I’m watching the weather radar with my fingers crossed for some rain tonight. Its the typical summertime story for gardeners, where everyone else is hoping for another day of blue skies, while we’re sitting here hoping for a completely washed out day (or if it’s not too greedy, night, followed by a day perfect for weeding and planting but…). Things are’t too bad, but there’s some heat on the way and without a little rain the garden will start complaining. As it is the lushness has been sapped out of the lawn and the shade plantings are wilted, but to be honest I blame greedy maple roots for most of that.
A few plants don’t mind, in fact prefer, the drier soils. Here are a few of the more interesting things popping into bloom and looking quite good while they do it. Thing one is this red Echium.
The milkweeds always put on a decent show, and I wouldn’t complain if more show up, although one clump of the common milkweed is plenty… which of course doesn’t explain clumps two and three and four throughout the garden.
The purple milkweed (Asclepias purpurescens) is quite showy and quite a responsible flower border inhabitant. This one hasn’t run around for me like it’s common cousin, and I actually may have to dig and divide it in order to spread it around. That will be a new one for me and it makes me a little nervous since to get this one going took a few failed seed attempts and then quite some nursing along before the clump flowered for the first time. Sadly I have yet to get a seedpod on this one.
Another cool new thing in the purple color family is this knapweed. I don’t like the most aggressive roadside-weedy ones, but this well-behaved perennial with the purple topped knobby buds is worth growing. I was so excited to find it through Nan Ondra’s Hayefield Seeds. If you haven’t already visited her site you should, the summer seeds are ripening and going on her list, and now is a great time to scatter them about for when the summer rains come (they will either sprout now or wait until cooler weather returns).
The knapweed seed was sown last summer and is blooming now, but the next plant has been inching along for at least 6 years. Three small bulblets came in a ziplock bag with a note that they should be hardy for me, but I’ve heard that song before. They were planted in a couple spots, one died the first winter but the rest slowly grew and grew until suddenly this week I had a flower stalk appear. Honestly I was only just last week cursing the bulbs, because seriously I know it’s not the nicest garden but how long are we going to drag this out, and then all of a sudden a stalk and flower were there. It’s my first blooming of the Orange River lily (Crinum Bulbispermum) and I’m not at all annoyed that it was the smaller bulb which bloomed and the larger bulb is still just sitting there pretending to be exotic.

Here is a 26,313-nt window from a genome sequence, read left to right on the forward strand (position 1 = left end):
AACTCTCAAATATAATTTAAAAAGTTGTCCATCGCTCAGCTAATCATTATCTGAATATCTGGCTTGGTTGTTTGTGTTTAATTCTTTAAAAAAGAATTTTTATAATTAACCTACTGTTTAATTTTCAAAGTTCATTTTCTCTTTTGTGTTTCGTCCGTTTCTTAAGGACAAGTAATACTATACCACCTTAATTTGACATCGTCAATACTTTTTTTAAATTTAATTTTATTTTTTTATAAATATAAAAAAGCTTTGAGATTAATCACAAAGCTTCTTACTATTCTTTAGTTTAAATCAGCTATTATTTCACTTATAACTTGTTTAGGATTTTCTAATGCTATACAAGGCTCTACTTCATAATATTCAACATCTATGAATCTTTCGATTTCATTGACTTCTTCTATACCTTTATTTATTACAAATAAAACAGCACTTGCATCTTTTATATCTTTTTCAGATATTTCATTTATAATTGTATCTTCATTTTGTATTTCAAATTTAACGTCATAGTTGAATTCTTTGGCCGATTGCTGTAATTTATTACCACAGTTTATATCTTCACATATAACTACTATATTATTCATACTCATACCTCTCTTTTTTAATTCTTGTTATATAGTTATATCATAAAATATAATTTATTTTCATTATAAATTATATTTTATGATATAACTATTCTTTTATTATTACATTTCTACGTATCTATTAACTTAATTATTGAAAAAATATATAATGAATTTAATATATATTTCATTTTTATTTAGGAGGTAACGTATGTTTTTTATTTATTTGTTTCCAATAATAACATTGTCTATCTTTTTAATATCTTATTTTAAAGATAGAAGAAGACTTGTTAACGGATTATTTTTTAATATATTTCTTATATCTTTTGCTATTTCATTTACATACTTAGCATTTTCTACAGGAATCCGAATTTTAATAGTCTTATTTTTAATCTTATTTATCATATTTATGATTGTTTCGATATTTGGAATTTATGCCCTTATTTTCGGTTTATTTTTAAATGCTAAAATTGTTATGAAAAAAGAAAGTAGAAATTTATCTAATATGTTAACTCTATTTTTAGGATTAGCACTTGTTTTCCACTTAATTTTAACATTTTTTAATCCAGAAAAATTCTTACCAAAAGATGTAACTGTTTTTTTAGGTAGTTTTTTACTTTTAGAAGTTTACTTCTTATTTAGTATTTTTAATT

Someone might remember I planted a few other, less-hardy Crinum lilies last summer, and shockingly they all survived with only some pitiful attempts at additional winter protection (I threw a bucket over them in January one cold night when I was feeling guilty about spending a bunch of money and not protecting them better). Those bulbs are far less-likely to flower this summer since they all appear to have lost much of their bulbs to the cold, but maybe next winter will be different? Maybe I’ll mulch and cover them and give them what they deserve? Maybe…
So is three as far as interesting things go here? On to more mundane things. I think I will give up and rip out the tomatoes poisoned by the herbicide-laced grass clippings mulch from next door. They are all still sending up stunted, curled and twisted foliage and one plant is beginning to brown and die so I don’t think there’s much of a chance for any miraculous recovery. New plants are in the next bed over and although I nervously mulched them with grass clippings from my own yard, they’re still doing fine, so I guess eventually there will be tomatoes for sauce this summer.
I’m wondering if it would be weird to fertilize the lawn and water it just so I can mow it and bag the clippings to put down as mulch in the vegetable garden? I guess it wouldn’t be much different than a hayfield that gets cut, and it’s still better than bagging the clippings to dump them in the trash, but maybe I should just work a little to keep the weeds down. Nahhh. Mulch is better, plus it conserves moisture and the earthworms eat it up and produce worm-manure all while aerating the beds with their worm-tunnels. It would just mean more lawn mowing, which in theory I am against 😉
Tomorrow I’m repairing brickwork so that new siding for the addition can come right up to the old construction, where the bricks were pulled down. I’m not a mason, so hopefully it turns out good enough that nobody notices my mistakes, but the reason I’m doing it is so I can move on to powerwashing the deck and moving deck pots into position. Then I can re-do the drip lines and then hopefully no more hand watering the pots this summer. It will be nice finally getting the deck clean and ready for summer since it’s been somewhat neglected with all the debris out there and the mess. I sat out there on one of the chairs this afternoon and finally moved because a stupid wasp kept buzzing in my ear. That’s when I noticed the other wasps and turned the pillow over to find the nest I was sitting on. Hmmm.
It’s still not raining. There are downpours to the East and downpours to the West but nothing here so I hope tonight’s not a bust. In any case it’s still better than a February polar vortex 🙂